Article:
Some examples of what the USPTO has found to be disparaging marks are: the Chief Wahoo mark used by Cleveland Indians baseball team, the term “WASHINGTON REDSKINS” used by the Washington Redskins football team, the term HEEB for clothing (a previous derogatory term used against those of Jewish descent), “SQUAW” and “SQUAW ONE” for retail services (a term which was held to be offensive to Native Americans), “KHORAN” for wines (a term which was held to be offensive to Muslim Americans as alcohol is a prohibited substance in Islam).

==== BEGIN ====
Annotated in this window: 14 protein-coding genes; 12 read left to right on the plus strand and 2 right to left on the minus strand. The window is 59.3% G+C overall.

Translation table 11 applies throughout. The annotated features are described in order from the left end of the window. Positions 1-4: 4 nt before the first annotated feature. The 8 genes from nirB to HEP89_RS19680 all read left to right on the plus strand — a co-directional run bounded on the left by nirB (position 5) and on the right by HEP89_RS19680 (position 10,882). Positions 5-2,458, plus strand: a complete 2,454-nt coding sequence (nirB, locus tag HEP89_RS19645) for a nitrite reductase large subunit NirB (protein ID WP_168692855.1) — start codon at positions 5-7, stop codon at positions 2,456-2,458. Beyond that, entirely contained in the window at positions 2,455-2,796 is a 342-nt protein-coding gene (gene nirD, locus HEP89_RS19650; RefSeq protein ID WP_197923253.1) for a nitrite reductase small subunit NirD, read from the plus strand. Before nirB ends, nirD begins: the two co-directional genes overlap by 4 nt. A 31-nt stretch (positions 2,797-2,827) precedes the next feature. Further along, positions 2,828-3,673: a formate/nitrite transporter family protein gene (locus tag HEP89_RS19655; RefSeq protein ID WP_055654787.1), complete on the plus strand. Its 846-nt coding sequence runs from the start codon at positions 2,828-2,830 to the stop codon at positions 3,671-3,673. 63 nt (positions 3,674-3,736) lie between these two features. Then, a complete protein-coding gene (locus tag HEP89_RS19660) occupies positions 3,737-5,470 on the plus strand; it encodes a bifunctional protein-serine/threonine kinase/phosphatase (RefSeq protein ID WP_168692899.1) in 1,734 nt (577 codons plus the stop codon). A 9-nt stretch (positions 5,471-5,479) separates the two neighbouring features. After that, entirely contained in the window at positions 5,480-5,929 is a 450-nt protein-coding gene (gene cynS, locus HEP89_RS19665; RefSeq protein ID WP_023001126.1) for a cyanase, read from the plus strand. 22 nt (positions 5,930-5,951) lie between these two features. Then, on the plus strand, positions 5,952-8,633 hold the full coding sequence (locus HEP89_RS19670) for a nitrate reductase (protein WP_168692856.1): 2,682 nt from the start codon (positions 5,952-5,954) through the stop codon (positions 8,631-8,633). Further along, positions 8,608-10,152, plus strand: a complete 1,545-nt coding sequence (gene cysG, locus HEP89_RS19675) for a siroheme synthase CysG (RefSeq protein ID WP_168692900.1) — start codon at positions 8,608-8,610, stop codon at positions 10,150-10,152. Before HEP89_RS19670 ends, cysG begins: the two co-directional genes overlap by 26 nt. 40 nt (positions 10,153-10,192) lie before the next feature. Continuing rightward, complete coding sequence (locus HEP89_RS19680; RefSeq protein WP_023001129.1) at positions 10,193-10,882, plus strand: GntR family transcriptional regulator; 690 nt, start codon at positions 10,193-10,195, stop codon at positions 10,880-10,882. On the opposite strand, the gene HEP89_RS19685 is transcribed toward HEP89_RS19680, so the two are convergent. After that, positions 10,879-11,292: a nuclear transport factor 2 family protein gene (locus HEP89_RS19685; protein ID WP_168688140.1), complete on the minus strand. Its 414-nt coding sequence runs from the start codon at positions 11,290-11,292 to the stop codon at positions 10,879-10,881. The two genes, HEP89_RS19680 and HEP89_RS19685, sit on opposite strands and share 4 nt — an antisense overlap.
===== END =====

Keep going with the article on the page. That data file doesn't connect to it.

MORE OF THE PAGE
Notable Litigation Over Disparaging Trademarks

The U.S. Supreme Court is currently considering whether prohibiting offensive or disparaging marks from trademark registration violates the First Amendment. In a case presently before the Supreme Court, Lee v. Tam, the first all-Asian American dance-rock band known as “THE SLANTS” attempted to register their trademark as the name of their band, but were refused because the name is disparaging to Asian-Americans. The band claims that their reason for using the name “THE SLANTS” is not meant to be offensive or disparaging. Rather, it is meant to embrace a derogatory term used to describe their ethnicity in a positive way by reappropriating its meaning.